I called All Nippon Airways this morning to book a flight from Osaka. Their English call center is located in Los Angeles but their staff is still always Japanese, speaking very good English. The call was extremely formal and polite as I would expect, very routine in every way. And so at the end it caught me off guard when she asked me, "So you're living in Japan?" I thought perhaps this was related to visa issues and purpose of travel; information that she needed to complete the reservation. I explained a little to her about my status here, hoping it would clarify, and came to realize she simply wanted to ask me about Japan. "It's getting cold in Japan now, isn't it?" she said, "Here it is still warm." Yes, it is getting cold here. But it's always warm in L.A. isn't it? I wonder what she must be experiencing, learning to live in America. How long since she's been home. If she has any plans to return. Why she left. But there was no time for that, or rather, our lives were not meant to be opened to one another so fully in such a way. Only a few bits and pieces to remind one another that we are humans, not just players in one of life's many transactions. I was grateful for her unexpected breach of protocol. We left with a cordial ending, an unexpressed understanding of missing what the other has.
Something that I carried to rehearsal today. Our guest players are not from Japan, nor are they accustomed to the amount of rehearsal or the pacing that is normal here. There is more of it, and it is much slower with lots of repetition. Nothing is left to chance, there is no danger of it being under-rehearsed. Compared to the western pacing, it can be a little tedious, but one sort of gets used to it. And in Japan, this is just how it works. And the Japanese orchestra members never seem to become impatient. They are always so respectful of the process. But this group of middle-aged men from Germany, principals in their sections there and seasoned musicians, are noticeably irritated. It's such a clash of cultures and I can feel the dissension. But where does such an attitude go? What can be gained by sighing or making comments to colleagues? Japan seems so pure of this sort of attitude and egoism. There seems to be no irritation in orchestra playing, whereas in the states it is normal to have some skepticism of a conductor. It is a difference. I wonder if the Japanese members are aware of frustration of the German guests, if they know what these underhanded facial expressions mean. Do they have a basis for interpreting this type of expression? Unfortunately, I think they do.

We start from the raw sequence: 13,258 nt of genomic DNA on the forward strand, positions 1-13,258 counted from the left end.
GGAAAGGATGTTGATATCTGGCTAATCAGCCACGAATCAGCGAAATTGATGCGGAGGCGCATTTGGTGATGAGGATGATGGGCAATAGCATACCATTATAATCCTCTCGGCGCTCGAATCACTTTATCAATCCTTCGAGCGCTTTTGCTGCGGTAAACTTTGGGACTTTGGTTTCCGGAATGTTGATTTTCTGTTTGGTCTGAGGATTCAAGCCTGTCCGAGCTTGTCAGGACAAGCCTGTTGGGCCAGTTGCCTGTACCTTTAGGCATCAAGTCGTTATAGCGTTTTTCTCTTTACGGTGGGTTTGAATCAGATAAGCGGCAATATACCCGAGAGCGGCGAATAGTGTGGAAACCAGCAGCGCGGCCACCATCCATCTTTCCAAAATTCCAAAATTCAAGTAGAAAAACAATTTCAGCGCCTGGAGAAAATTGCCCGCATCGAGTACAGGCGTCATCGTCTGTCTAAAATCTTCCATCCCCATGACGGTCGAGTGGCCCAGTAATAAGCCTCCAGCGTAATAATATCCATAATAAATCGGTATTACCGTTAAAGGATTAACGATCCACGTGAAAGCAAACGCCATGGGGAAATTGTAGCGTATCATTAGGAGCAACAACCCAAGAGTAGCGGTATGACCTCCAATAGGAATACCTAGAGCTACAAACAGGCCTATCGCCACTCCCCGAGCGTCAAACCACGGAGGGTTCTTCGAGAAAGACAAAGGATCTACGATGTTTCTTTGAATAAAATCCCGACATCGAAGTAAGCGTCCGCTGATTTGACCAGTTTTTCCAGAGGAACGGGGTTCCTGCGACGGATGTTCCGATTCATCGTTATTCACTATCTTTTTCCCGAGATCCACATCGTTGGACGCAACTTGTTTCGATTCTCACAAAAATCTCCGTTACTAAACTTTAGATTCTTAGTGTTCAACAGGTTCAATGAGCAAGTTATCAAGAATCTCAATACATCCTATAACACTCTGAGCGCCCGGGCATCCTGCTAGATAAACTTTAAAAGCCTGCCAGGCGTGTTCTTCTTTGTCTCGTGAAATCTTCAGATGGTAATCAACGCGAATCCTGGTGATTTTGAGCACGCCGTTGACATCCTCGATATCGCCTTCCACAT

In many ways, it isn't easy to be a foreigner in Japan, likely because of this sort of clash. There is a lot of anti-foreign sentiment in tradition and practice. But at the very least, there is the face of courtesy. Perhaps that isn't always a good thing, but it is at least gentle to meet it. I wonder how it must be to be Japanese and meet the difficulties of America. I miss my country very much, I miss the feeling of belonging in a place where there really isn't such a thing as belonging in the same way that there is in Japan–but I imagine it must be quite hard to come to America. As much as I don't feel that I belong here, I have respect for those that do and for the way that this culture has found to live together. I wish my friend at All Nippon Airways all the best as she learns to live with a winterless winter. I will try to take care of her country in her absence for as long as I'm here.